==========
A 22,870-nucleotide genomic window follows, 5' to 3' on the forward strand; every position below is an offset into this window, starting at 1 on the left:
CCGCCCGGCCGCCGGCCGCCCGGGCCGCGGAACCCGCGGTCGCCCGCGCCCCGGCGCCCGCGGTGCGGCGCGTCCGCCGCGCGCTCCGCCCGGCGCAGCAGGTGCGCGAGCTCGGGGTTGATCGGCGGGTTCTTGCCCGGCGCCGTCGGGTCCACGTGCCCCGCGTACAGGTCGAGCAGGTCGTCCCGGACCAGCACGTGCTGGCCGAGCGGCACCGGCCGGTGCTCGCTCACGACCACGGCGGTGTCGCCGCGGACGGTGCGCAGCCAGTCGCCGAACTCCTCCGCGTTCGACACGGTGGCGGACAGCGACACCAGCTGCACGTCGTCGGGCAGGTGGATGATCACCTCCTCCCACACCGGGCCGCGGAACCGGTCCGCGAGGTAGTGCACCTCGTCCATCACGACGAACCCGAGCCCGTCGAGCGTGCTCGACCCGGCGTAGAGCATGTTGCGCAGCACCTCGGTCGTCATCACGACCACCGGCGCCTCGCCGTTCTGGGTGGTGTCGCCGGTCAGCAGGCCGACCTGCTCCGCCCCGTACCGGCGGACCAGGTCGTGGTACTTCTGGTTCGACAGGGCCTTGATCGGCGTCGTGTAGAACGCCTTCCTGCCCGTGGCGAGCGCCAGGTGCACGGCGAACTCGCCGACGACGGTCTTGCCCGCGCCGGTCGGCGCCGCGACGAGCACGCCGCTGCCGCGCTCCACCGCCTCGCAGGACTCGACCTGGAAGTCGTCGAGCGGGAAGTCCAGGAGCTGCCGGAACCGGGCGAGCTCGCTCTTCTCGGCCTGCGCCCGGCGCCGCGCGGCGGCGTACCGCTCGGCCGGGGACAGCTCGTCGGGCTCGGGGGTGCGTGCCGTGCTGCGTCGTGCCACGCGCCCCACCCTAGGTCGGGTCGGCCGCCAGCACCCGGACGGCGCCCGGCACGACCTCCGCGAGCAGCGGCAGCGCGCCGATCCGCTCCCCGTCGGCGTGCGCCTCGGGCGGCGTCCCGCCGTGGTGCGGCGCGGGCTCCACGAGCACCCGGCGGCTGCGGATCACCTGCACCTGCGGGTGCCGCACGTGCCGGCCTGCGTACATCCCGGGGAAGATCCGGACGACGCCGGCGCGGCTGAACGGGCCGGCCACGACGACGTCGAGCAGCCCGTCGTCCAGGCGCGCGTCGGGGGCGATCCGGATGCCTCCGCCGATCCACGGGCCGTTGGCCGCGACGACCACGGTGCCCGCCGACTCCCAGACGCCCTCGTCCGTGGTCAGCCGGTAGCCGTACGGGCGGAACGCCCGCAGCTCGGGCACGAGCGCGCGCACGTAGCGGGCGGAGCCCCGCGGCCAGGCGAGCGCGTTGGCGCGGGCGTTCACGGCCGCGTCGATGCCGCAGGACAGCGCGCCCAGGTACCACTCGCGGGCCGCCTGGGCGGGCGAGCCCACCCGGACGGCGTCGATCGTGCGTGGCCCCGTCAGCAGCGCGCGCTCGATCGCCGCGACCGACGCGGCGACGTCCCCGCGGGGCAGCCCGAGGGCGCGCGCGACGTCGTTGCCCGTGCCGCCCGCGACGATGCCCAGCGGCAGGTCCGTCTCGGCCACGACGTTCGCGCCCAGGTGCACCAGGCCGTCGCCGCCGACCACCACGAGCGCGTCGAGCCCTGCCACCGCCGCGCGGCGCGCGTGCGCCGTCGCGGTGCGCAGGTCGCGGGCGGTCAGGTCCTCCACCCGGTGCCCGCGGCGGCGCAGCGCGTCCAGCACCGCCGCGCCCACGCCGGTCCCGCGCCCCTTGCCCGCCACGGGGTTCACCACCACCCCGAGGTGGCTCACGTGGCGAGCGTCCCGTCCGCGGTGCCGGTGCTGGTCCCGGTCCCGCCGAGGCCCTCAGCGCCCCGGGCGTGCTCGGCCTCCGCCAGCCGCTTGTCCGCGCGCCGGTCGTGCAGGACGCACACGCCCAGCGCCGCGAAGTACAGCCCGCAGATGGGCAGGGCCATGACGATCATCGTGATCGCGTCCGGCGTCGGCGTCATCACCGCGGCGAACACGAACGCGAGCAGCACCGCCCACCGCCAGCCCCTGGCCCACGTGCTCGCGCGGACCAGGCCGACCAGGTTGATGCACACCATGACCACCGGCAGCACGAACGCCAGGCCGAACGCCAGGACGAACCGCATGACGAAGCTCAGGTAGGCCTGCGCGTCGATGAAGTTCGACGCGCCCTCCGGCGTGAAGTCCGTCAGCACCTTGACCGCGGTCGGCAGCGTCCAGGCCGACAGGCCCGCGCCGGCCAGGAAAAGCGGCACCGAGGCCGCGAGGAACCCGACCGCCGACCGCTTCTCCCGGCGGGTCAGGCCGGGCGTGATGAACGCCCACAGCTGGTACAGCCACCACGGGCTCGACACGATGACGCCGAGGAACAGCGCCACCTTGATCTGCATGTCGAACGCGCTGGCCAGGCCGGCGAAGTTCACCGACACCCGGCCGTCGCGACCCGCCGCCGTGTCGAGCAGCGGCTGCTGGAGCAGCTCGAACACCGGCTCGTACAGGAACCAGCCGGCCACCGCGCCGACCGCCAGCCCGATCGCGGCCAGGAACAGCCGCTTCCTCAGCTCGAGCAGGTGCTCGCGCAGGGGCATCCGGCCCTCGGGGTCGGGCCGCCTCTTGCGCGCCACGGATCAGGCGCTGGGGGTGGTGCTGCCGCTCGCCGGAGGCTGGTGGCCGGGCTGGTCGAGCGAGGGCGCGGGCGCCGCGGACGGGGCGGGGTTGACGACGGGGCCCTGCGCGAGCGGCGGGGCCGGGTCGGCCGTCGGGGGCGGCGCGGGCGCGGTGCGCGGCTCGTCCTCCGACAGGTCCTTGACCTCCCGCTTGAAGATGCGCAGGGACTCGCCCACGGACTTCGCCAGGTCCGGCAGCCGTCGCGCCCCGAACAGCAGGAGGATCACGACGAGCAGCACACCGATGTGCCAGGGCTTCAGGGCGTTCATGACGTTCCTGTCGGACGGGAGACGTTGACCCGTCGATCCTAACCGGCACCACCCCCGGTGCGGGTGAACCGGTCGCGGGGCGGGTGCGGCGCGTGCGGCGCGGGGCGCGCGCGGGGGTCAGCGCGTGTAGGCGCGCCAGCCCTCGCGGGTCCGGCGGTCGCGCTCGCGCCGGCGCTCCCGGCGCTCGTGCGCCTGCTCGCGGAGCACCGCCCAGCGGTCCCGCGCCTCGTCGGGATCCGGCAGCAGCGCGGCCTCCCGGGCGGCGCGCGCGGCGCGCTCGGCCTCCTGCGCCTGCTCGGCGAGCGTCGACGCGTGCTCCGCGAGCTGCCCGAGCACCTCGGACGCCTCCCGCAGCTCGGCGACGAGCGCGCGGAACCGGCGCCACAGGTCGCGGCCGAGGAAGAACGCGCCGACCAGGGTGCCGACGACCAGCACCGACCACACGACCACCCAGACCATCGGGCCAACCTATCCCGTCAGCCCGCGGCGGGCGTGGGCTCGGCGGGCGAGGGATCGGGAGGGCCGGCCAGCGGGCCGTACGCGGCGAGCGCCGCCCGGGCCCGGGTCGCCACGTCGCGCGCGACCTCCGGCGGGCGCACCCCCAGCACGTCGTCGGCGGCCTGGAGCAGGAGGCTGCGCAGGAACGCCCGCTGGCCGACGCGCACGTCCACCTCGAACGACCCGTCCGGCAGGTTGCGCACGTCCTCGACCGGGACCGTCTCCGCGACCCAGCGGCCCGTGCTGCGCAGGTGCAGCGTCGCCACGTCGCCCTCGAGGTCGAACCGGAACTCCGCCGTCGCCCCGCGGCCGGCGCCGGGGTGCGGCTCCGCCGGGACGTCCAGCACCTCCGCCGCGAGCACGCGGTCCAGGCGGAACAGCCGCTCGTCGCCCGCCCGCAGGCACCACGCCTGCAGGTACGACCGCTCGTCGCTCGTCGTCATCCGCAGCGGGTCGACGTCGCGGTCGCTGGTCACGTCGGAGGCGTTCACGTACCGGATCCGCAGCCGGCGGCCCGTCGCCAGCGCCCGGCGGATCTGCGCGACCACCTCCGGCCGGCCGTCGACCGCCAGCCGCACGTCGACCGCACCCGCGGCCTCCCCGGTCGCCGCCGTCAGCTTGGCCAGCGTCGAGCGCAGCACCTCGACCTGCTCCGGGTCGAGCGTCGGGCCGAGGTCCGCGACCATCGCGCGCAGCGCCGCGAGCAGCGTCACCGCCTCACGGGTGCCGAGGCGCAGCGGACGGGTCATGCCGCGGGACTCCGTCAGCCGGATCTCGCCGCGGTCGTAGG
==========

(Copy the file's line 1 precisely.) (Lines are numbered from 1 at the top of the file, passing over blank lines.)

A 22,870-nucleotide genomic window follows, 5' to 3' on the forward strand; every position below is an offset into this window, starting at 1 on the left: